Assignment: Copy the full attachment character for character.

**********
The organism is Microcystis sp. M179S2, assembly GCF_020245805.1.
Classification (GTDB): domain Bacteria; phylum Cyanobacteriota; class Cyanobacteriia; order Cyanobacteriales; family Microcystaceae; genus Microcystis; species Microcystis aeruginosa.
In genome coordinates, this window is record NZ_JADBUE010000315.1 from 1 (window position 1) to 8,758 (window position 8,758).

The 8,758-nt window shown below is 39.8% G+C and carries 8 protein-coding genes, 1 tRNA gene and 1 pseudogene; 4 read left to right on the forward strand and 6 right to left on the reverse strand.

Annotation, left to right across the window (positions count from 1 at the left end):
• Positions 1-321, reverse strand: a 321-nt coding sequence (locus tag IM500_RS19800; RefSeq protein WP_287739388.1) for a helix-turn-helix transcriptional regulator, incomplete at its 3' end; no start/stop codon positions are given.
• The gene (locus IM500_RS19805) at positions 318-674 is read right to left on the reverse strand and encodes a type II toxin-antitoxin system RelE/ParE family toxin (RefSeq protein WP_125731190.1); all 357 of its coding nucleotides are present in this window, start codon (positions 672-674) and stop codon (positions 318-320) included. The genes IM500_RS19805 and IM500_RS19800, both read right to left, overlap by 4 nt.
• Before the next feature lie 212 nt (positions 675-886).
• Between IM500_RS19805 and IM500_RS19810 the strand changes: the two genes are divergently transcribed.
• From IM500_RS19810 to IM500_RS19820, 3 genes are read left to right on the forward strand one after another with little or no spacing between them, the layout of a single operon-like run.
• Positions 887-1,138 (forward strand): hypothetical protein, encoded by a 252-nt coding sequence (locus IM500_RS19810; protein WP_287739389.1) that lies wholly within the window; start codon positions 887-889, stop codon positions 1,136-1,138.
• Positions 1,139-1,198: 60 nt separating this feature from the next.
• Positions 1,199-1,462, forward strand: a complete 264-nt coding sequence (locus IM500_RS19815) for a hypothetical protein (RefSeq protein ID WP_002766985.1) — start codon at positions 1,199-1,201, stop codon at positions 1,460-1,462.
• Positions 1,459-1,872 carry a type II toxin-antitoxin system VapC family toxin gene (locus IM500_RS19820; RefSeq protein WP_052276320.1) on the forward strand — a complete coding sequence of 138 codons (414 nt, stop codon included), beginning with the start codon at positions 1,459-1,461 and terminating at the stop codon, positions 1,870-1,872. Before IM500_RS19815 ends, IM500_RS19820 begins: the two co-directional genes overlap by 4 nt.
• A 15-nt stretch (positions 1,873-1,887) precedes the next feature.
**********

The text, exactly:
The organism is Microcystis sp. M179S2, assembly GCF_020245805.1.
Classification (GTDB): domain Bacteria; phylum Cyanobacteriota; class Cyanobacteriia; order Cyanobacteriales; family Microcystaceae; genus Microcystis; species Microcystis aeruginosa.
In genome coordinates, this window is record NZ_JADBUE010000315.1 from 1 (window position 1) to 8,758 (window position 8,758).

The 8,758-nt window shown below is 39.8% G+C and carries 8 protein-coding genes, 1 tRNA gene and 1 pseudogene; 4 read left to right on the forward strand and 6 right to left on the reverse strand.

Annotation, left to right across the window (positions count from 1 at the left end):
• Positions 1-321, reverse strand: a 321-nt coding sequence (locus tag IM500_RS19800; RefSeq protein WP_287739388.1) for a helix-turn-helix transcriptional regulator, incomplete at its 3' end; no start/stop codon positions are given.
• The gene (locus IM500_RS19805) at positions 318-674 is read right to left on the reverse strand and encodes a type II toxin-antitoxin system RelE/ParE family toxin (RefSeq protein WP_125731190.1); all 357 of its coding nucleotides are present in this window, start codon (positions 672-674) and stop codon (positions 318-320) included. The genes IM500_RS19805 and IM500_RS19800, both read right to left, overlap by 4 nt.
• Before the next feature lie 212 nt (positions 675-886).
• Between IM500_RS19805 and IM500_RS19810 the strand changes: the two genes are divergently transcribed.
• From IM500_RS19810 to IM500_RS19820, 3 genes are read left to right on the forward strand one after another with little or no spacing between them, the layout of a single operon-like run.
• Positions 887-1,138 (forward strand): hypothetical protein, encoded by a 252-nt coding sequence (locus IM500_RS19810; protein WP_287739389.1) that lies wholly within the window; start codon positions 887-889, stop codon positions 1,136-1,138.
• Positions 1,139-1,198: 60 nt separating this feature from the next.
• Positions 1,199-1,462, forward strand: a complete 264-nt coding sequence (locus IM500_RS19815) for a hypothetical protein (RefSeq protein ID WP_002766985.1) — start codon at positions 1,199-1,201, stop codon at positions 1,460-1,462.
• Positions 1,459-1,872 carry a type II toxin-antitoxin system VapC family toxin gene (locus IM500_RS19820; RefSeq protein WP_052276320.1) on the forward strand — a complete coding sequence of 138 codons (414 nt, stop codon included), beginning with the start codon at positions 1,459-1,461 and terminating at the stop codon, positions 1,870-1,872. Before IM500_RS19815 ends, IM500_RS19820 begins: the two co-directional genes overlap by 4 nt.
• A 15-nt stretch (positions 1,873-1,887) precedes the next feature.